Given the discriminatory rhetoric that has set the stage for our incoming presidential administration, our sector needs to articulate the need for justice and increase our support of social movement leaders.
This year I wrote two blog posts (“Dear white folks in philanthropy: My ‘Miley, what’s good?’ moment” and “Philanthropy: Let’s Talk About Race, Baby”) on how philanthropy needs to address racial bias and inequity more explicitly. To do this well, sector leaders can prepare by engaging in trainings that provide safe spaces for vulnerable conversations about structural racism. Read on for two exemplars and the impact they’ve had on my evolving understanding of race and racism as a white person.
Many of you have heard about the Washington Regional Association of Grantmakers (WRAG) learning series Putting Racism on the Table, which convened foundation trustees and CEOs from the Washington, D.C., area. I attended four of the six three-hour sessions earlier this year, among 40-50 other attendees. WRAG’s program is an excellent model for sector groups and funders who want to effectively leverage their bully pulpit.
Content-wise, the series’ discussion topics included structural racism, white privilege, implicit bias, mass incarceration and racial demographics. All of the speakers addressed how philanthropy can address racial inequity in the U.S. context, and an expert facilitator made space for small and large group discussions before and after the presentations.
I honed my understanding of race and racism and how to talk about it in philanthropy, especially by hearing reactions and questions from the audience and the presenters’ responses.
As follow-up to the featured speaker sessions, WRAG organized a series of three-hour trainings to support implementation. Each was limited to 25 participants, but was open to all foundation staff.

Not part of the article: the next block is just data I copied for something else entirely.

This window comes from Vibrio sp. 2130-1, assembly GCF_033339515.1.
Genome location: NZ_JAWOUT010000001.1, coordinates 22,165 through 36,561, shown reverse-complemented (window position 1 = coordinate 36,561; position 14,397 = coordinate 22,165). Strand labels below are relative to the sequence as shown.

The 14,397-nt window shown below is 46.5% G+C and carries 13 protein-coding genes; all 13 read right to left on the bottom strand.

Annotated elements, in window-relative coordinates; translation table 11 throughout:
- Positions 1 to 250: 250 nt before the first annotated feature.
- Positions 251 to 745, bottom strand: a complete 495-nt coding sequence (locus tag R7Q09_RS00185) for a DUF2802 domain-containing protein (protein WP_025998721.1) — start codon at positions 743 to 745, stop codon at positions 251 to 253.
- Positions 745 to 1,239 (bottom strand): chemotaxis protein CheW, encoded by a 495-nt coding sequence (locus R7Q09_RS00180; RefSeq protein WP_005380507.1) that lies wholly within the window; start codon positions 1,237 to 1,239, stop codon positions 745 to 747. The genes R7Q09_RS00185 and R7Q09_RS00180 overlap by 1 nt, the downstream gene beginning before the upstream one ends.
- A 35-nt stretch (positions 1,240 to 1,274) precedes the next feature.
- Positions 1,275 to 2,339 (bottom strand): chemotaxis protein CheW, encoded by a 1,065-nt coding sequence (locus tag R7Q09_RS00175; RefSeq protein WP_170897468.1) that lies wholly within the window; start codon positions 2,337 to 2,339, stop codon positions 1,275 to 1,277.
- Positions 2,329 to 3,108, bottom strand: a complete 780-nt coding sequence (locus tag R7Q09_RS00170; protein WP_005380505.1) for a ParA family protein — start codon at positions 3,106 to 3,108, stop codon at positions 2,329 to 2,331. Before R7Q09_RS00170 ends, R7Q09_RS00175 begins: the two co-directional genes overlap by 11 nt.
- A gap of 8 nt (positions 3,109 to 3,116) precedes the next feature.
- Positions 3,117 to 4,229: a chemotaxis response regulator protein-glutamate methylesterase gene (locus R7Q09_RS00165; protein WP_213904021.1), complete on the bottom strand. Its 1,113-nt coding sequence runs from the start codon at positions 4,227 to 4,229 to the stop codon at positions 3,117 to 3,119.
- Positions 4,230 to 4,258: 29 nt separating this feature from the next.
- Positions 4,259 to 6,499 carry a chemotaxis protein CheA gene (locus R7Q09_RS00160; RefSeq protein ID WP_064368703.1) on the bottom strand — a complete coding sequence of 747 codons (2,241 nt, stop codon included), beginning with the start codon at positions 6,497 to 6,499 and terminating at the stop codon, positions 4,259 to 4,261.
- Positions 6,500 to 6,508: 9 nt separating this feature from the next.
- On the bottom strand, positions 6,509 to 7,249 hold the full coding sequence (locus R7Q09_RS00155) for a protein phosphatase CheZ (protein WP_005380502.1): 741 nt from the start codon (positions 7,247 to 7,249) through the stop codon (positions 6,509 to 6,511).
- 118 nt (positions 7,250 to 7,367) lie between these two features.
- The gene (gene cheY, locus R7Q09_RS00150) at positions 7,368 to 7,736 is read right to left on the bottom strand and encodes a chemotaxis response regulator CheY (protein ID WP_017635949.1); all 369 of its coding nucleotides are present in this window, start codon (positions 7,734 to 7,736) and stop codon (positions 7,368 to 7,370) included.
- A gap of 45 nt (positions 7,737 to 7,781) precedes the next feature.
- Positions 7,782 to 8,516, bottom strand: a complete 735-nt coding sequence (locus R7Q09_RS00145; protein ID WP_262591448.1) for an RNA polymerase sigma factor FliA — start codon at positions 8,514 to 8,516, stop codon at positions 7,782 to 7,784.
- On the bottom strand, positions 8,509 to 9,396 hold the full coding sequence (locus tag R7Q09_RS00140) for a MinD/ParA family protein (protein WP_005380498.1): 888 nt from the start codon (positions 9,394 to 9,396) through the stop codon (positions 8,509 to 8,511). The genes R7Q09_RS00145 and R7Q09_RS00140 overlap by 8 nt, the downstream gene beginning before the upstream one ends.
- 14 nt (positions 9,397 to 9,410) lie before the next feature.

The second WRAG training I participated in took place this month and explored how to communicate about race with white family, friends and colleagues – timely with this year’s post-election holidays.
Led by two white facilitators, Nancy Brown-Jamison of White Men as Full Diversity Partners and Dr. Mark Chesler, a professor at the University of Michigan, we created not only a “safe” space, but a “brave” space to ask and share things we normally wouldn’t.
We discussed conditions that hinder and help learning about racism; worked in small groups to share experiences as bystanders, targets/victims, perpetrators/agents and interrupters/interveners in instances of racism; and talked about what often works and doesn’t work when engaging other white people on the topic.
Another option that is available across the country is the Undoing Racism workshop with the People’s Institute for Survival and Beyond (PISAB). I attended the two-day training this summer alongside 40 staff members from direct service, research and advocacy nonprofits in DC.
The facilitators were incredibly skilled and sensitive, and there were many opportunities to share stories and get to know others in the room. We discussed all the systems touched by racism in the U.S. context, including: philanthropy; how racism keeps “white on top” and acts as “feet of oppression” on communities of color; shared childhood messages or lessons that internalized racial inferiority and superiority in our lives; reviewed the history of “affirmative action for whites” throughout U.S. history; and learned about how community organizing is the key to undoing racism.
A review of key definitions also helped guide our conversations. In fact, the part of the workshop where we defined “race” completely changed my understanding of racism and what we’re up against when we talk about “undoing” it or “putting it on the table.”
With both the WRAG and PISAB gatherings, group guidelines were important in setting the stage for shared language, confidentiality and leaning into discomfort. The intentionality and expertise brought to these trainings made them milestones in my professional and personal development.
I encourage you, particularly white foundation staff and board members, to participate in such opportunities or take the initiative to organize them yourselves. No matter where you are in the country or in your learning journey, an intention for 2017 to sign up for a training that delves into race and racism will empower your organization, and our sector, to lead well during the challenges that lie ahead.
Caitlin Duffy is senior associate for learning and engagement at the National Committee for Responsive Philanthropy (NCRP) and a member of the Board of Instigators of the Diverse City Fund in Washington, D.C. Follow @NCRP and @DuffyInDC on Twitter.